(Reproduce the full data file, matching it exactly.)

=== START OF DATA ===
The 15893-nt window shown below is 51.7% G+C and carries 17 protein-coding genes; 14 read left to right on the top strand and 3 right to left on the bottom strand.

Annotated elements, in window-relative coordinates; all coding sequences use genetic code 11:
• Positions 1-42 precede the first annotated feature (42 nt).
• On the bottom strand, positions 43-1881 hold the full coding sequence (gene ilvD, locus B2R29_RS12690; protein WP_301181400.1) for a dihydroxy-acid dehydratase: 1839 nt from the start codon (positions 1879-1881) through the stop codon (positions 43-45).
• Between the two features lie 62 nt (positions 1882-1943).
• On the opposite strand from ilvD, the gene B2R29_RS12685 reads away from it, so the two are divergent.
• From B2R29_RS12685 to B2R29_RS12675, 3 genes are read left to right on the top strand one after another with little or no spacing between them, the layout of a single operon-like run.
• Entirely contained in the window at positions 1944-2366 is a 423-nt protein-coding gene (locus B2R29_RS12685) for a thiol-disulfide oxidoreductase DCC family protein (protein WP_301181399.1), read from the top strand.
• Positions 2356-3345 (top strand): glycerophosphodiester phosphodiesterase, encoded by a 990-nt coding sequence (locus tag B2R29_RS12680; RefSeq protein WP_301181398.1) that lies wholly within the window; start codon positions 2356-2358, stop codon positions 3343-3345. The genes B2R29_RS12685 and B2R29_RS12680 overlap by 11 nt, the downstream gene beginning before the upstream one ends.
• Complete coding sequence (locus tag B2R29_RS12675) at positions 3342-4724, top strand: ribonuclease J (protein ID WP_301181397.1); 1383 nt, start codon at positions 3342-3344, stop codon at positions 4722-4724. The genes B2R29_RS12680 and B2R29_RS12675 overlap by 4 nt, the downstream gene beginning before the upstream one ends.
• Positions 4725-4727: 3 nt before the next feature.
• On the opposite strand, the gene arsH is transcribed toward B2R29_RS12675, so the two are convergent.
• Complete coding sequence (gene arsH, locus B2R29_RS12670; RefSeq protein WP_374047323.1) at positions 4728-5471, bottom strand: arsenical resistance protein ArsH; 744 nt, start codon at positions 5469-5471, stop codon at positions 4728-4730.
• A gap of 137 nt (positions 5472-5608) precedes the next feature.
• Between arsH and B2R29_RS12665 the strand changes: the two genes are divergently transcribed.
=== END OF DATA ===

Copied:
The 15893-nt window shown below is 51.7% G+C and carries 17 protein-coding genes; 14 read left to right on the top strand and 3 right to left on the bottom strand.

Annotated elements, in window-relative coordinates; all coding sequences use genetic code 11:
• Positions 1-42 precede the first annotated feature (42 nt).
• On the bottom strand, positions 43-1881 hold the full coding sequence (gene ilvD, locus B2R29_RS12690; protein WP_301181400.1) for a dihydroxy-acid dehydratase: 1839 nt from the start codon (positions 1879-1881) through the stop codon (positions 43-45).
• Between the two features lie 62 nt (positions 1882-1943).
• On the opposite strand from ilvD, the gene B2R29_RS12685 reads away from it, so the two are divergent.
• From B2R29_RS12685 to B2R29_RS12675, 3 genes are read left to right on the top strand one after another with little or no spacing between them, the layout of a single operon-like run.
• Entirely contained in the window at positions 1944-2366 is a 423-nt protein-coding gene (locus B2R29_RS12685) for a thiol-disulfide oxidoreductase DCC family protein (protein WP_301181399.1), read from the top strand.
• Positions 2356-3345 (top strand): glycerophosphodiester phosphodiesterase, encoded by a 990-nt coding sequence (locus tag B2R29_RS12680; RefSeq protein WP_301181398.1) that lies wholly within the window; start codon positions 2356-2358, stop codon positions 3343-3345. The genes B2R29_RS12685 and B2R29_RS12680 overlap by 11 nt, the downstream gene beginning before the upstream one ends.
• Complete coding sequence (locus tag B2R29_RS12675) at positions 3342-4724, top strand: ribonuclease J (protein ID WP_301181397.1); 1383 nt, start codon at positions 3342-3344, stop codon at positions 4722-4724. The genes B2R29_RS12680 and B2R29_RS12675 overlap by 4 nt, the downstream gene beginning before the upstream one ends.
• Positions 4725-4727: 3 nt before the next feature.
• On the opposite strand, the gene arsH is transcribed toward B2R29_RS12675, so the two are convergent.
• Complete coding sequence (gene arsH, locus B2R29_RS12670; RefSeq protein WP_374047323.1) at positions 4728-5471, bottom strand: arsenical resistance protein ArsH; 744 nt, start codon at positions 5469-5471, stop codon at positions 4728-4730.
• A gap of 137 nt (positions 5472-5608) precedes the next feature.
• Between arsH and B2R29_RS12665 the strand changes: the two genes are divergently transcribed.